The bodyguard returns the women’s gaze in this stanza, and the poem ends. It is ludicrous, of course, to describe the bodyguard as “at least” John the Baptist, which would make his employer “at least” Jesus (though this is perhaps a hint as to the given superstar’s identity).

This momentary exchange of glances, with the man’s “self-conscious” gesture presumably meant to emphasize his position of authority and thereby impress the assembled harem, is described as the height of sensitivity of which “the future” is capable. The future is obviously not very sensitive.


What is the tone employed by this poem?

The tone of ‘1968’ is reserved but unmistakably mordant. Indeed, the poem gains its effect by carefully evading anything resembling a moralistic attitude, even though the reality it portrays might appear a prime target for moral condemnation.

Is this a typical example of Frederick Seidel’s poetry?

The political and social preoccupations of ‘1968′ are certainly not alien to Seidel’s larger body of work. In addition, the poem is, in various ways (such as in its use of unexpected and original perspectives, for example), typical of the collection in which it appears.

What type of poem is ‘1968?’

1968′ is a satire, even though its frigidity may tend to conceal the fact. The satirical intent is obvious in the way Seidel portrays his characters and the way they relate to the world.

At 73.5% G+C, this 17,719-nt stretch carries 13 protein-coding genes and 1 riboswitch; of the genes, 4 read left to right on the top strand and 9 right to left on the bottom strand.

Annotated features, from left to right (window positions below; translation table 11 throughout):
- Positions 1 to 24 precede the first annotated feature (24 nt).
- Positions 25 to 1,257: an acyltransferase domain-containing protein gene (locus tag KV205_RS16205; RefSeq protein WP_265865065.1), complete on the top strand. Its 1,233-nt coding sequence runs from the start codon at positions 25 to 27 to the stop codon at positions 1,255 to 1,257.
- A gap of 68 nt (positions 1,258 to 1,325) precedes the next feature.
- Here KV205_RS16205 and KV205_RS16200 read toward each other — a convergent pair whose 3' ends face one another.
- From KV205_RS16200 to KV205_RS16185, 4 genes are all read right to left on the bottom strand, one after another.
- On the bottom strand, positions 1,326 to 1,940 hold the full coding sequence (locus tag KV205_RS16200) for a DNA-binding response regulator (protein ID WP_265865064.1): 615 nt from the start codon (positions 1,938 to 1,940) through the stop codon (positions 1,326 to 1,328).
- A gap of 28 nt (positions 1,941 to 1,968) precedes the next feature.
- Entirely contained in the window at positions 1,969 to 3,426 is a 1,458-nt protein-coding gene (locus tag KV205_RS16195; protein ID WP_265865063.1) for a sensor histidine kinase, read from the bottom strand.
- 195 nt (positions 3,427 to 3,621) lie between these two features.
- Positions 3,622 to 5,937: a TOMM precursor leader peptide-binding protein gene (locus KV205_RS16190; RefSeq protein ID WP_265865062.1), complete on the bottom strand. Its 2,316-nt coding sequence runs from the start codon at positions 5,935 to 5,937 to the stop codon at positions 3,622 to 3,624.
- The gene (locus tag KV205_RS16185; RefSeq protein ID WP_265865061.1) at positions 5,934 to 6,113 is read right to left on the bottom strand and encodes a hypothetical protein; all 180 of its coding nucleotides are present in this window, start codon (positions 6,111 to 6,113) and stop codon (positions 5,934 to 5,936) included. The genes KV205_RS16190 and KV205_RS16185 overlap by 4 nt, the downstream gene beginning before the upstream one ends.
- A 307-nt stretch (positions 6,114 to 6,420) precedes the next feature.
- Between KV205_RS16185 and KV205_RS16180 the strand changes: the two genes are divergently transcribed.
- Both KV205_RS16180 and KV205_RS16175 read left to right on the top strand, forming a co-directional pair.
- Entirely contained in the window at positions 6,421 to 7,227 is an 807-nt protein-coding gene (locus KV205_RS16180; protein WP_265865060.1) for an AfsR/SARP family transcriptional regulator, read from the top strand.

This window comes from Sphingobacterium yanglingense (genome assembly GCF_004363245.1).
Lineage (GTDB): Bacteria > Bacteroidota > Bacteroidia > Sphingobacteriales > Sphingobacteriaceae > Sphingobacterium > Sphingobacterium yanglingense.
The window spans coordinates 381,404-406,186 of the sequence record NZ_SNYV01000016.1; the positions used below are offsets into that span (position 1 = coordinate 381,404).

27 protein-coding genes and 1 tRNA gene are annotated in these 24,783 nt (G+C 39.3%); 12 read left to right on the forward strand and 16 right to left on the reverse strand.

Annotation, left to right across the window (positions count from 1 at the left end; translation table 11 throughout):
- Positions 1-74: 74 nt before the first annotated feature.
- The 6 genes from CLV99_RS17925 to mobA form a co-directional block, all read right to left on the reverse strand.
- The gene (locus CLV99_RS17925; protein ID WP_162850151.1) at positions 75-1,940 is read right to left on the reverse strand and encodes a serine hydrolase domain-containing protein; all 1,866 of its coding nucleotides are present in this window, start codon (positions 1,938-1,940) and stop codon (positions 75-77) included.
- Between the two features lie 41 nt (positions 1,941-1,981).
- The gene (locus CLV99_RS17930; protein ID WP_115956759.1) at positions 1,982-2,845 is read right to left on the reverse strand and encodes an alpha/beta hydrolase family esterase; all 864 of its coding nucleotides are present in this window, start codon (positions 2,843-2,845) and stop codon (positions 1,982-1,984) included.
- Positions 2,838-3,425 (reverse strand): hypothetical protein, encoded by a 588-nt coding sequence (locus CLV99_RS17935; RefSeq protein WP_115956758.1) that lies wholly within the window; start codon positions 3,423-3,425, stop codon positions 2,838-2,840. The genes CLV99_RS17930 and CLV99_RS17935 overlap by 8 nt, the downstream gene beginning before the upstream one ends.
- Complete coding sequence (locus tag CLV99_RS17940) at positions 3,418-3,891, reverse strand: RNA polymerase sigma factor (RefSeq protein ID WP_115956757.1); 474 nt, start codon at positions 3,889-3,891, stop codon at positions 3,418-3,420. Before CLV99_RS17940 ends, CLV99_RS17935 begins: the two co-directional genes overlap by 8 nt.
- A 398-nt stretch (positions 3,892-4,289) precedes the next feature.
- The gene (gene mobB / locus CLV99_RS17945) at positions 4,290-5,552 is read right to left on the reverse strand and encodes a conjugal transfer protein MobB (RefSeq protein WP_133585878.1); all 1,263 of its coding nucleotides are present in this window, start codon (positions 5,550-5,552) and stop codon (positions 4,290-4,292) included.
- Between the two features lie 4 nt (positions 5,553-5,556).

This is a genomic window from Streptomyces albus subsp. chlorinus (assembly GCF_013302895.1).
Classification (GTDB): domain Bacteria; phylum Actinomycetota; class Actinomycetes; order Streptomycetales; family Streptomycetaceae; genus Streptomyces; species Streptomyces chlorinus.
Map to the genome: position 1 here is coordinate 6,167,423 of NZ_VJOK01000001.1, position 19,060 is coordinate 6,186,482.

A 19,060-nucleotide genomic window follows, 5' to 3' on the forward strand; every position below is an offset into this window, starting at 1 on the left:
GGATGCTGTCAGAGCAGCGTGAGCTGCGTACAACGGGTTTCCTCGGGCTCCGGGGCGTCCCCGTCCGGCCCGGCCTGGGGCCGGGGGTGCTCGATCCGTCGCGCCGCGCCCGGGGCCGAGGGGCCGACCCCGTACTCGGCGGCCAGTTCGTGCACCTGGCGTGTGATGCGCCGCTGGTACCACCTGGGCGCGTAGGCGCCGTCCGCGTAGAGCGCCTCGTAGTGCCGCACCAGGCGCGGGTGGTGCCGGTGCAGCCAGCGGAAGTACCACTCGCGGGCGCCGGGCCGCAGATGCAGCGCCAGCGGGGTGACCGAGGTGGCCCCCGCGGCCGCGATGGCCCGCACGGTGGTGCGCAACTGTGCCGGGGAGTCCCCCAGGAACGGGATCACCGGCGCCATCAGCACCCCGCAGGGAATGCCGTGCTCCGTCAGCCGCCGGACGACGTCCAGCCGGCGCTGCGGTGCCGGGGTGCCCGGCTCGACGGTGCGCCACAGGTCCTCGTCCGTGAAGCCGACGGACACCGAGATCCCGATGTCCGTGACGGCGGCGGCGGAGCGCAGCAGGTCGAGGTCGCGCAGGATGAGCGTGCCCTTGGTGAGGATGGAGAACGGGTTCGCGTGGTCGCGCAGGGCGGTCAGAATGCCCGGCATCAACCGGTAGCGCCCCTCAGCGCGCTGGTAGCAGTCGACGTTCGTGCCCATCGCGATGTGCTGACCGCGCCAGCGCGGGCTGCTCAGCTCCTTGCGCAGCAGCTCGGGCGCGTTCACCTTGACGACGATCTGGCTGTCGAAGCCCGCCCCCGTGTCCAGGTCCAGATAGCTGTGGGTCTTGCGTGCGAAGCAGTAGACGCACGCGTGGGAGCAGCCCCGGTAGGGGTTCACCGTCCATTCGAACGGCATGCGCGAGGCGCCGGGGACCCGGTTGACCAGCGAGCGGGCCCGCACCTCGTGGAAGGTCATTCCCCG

What is this poem about?

In a broad sense, ‘1968′ is concerned with the often sordid reality behind glittering surfaces. More concretely, it contains a fairly savage attack on the presumptions of what journalist Tom Wolfe called the “radical chic” of the 1960s.

Similar Poetry

The highly critical attitude, to put it mildly, of ‘1968‘ may invite comparison to poems like:

Poetry+ Review Corner


Enhance your understanding of the poem's key elements with our exclusive review and critical analysis. Join Poetry+ to unlock this valuable content.
Frederick Seidel (poems)

Frederick Seidel

'1968' is an early poem and one in which, arguably, Seidel's voice has not yet fully crystallized. One finds in it, for example, a rather innocuous free verse rather than the plodding, bungling rimes that ironically embellish more recent work. In terms of its themes, however, the poem gives a fine sense of what would follow and is by no means an unaccomplished poem in itself.
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20th Century

This poem effectively captures the spirit of an important moment in 20th-century American history. '1968' is often seen as the "annus horribilis" of that turbulent decade, a year marred by the assassination of major political figures and other eruptions of shocking violence. From the vantage point afforded by the lapse of several years, Seidel attempts - obliquely - an assessment of the year and the decade. Underneath its obvious political manifestations, he detects a substratum of moral decline.